Saturday, January 14, 2017

Reasons I Drank in the Army


           Sometimes I need a reminder that I do not miss the Army as much as I think I do. So here are three things I do NOT miss about the Army. After I wrote these I noticed they were more like rantings. Sorry about that.


Command Sergeants Major: No offense to my old leadership or friends who might have attained the rank, but I can only think of one good CSM I had in my sixteen year career. On the modern battlefield, where initiative and thinking outside the box at the lowest level were required, I would argue they actively worked against American forces with their “standards and discipline” rhetoric. That is great for the old line and column tactics however, in the current wars, it is detrimental to the unit. I had one approach me while giving a class to my squad in Afghanistan. He was complaining of finding one of my soldiers with their hands in their pockets, you know...in Afghanistan...in the winter. Oh the horror!! When I did not give answers that were to his liking, he told me to report to my First Sergeant and the two of us would report to him at some point. So I did, and together we went and got yelled at. To his credit, my First Sergeant told me to forget about it, just try to be more tactful in the future. However, consider the amount of wasted training and time spent that day because a soldier was keeping his hands warm...in the winter...in a war zone...against an enemy that was adapting to our tactics every second...and you will understand why the rank is something I absolutely do not miss dealing with.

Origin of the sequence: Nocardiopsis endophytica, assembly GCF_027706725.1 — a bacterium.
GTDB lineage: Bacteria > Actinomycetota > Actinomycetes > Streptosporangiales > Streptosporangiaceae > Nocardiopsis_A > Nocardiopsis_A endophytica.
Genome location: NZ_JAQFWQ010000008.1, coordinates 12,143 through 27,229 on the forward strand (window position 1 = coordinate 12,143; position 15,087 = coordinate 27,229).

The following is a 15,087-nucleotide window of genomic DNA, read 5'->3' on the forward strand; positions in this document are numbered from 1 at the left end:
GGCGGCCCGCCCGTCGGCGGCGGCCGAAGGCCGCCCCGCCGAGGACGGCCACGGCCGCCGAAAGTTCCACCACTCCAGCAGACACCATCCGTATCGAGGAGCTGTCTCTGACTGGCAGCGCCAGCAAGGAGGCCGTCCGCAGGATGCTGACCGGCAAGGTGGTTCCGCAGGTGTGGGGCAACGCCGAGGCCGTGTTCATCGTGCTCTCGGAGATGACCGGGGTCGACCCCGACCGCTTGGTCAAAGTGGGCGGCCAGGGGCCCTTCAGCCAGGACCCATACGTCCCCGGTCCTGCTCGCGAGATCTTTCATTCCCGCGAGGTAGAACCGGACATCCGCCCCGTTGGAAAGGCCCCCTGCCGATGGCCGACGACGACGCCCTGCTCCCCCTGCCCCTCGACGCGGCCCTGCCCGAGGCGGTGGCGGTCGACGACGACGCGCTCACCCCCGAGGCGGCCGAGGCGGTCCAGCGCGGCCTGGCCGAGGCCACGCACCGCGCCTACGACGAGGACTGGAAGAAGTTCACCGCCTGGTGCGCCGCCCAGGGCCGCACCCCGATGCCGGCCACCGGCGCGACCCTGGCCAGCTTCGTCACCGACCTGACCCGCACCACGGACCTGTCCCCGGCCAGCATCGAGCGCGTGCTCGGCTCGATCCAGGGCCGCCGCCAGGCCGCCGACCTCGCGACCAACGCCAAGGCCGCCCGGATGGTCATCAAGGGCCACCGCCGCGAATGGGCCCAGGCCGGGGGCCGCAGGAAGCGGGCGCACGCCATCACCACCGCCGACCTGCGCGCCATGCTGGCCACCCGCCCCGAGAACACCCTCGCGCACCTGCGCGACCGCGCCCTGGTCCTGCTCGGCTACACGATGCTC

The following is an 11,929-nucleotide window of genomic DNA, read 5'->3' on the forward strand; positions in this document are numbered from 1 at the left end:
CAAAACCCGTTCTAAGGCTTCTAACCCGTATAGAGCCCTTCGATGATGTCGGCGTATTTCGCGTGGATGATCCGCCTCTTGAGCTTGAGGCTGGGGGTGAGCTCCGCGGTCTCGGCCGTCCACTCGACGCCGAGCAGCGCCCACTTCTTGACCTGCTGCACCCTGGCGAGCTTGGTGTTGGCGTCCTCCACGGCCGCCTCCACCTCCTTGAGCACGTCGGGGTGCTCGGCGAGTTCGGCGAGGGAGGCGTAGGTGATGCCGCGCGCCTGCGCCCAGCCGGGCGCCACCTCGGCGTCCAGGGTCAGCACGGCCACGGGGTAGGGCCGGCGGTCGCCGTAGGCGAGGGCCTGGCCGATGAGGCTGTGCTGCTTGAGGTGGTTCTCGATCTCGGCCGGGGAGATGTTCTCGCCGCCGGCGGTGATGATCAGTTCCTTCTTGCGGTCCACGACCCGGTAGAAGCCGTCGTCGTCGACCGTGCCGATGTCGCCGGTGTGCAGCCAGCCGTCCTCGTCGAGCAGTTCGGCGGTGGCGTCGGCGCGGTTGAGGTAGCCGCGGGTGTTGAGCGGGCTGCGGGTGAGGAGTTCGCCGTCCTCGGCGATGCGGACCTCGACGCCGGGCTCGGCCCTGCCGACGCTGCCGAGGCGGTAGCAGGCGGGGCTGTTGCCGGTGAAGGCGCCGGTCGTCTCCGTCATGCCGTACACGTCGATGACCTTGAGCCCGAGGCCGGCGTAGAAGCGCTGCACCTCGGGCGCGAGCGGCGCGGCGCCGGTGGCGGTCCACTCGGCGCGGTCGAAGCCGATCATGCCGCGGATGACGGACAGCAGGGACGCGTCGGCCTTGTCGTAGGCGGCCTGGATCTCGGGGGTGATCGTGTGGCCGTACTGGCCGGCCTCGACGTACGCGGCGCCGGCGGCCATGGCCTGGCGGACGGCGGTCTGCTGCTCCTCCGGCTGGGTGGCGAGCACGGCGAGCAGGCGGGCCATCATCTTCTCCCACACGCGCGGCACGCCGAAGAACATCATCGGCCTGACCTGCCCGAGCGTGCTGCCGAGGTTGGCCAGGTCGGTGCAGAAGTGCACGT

CQ/Staff Duty: The absolute worst. Let us start at the beginning of the shift so I do not miss any of the awesomeness. The twenty-four hour shift officially begins at 0900 but you must show up for 0630 for physical training, you know, because you are trying to sham out, dirtbag. Then, you take over at 0900 from a guy that is rushing to get out of there as fast as they can. That is fair to him, but I feel really bad making him stay while I count out the bajillion loose keys...wait what number was I on, sorry guy, got to start over. The you have to deal with the CSM all day. Toward the end of the day you begin a cat and mouse game with the command trying to find out if they are actually leaving or coming back so you can feel like a clown calling “attention” or “at ease” to, really yourself sitting there. Thus begins the night time adventures of the infantry battalion filled with debauchery, DUI’s, and domestics. Here you get the privilege to call and wake up the First Sergeants of each offending solder, where they promptly tell you to “fuck off”. Be thankful if you were never in an airborne unit with fake call outs. By the way, why have I not seen the officer on duty yet during any of this shift? Then, at sometime between 0430 and 0630, the cat and mouse game would begin anew as you figure out who just parked and is walking in. Was it the CSM, LTC, or just some Lieutenant or Specialist? The last few hours are the worst, especially trying to figure out who is your replacement and trying to figure out how you get home safely. Finally and mercifully, your replacements show up fifteen minutes late and while you begin to pack up your stuff they ask, “Where is the inventory sheet?”. I am convinced Hell is Staff Duty for eternity.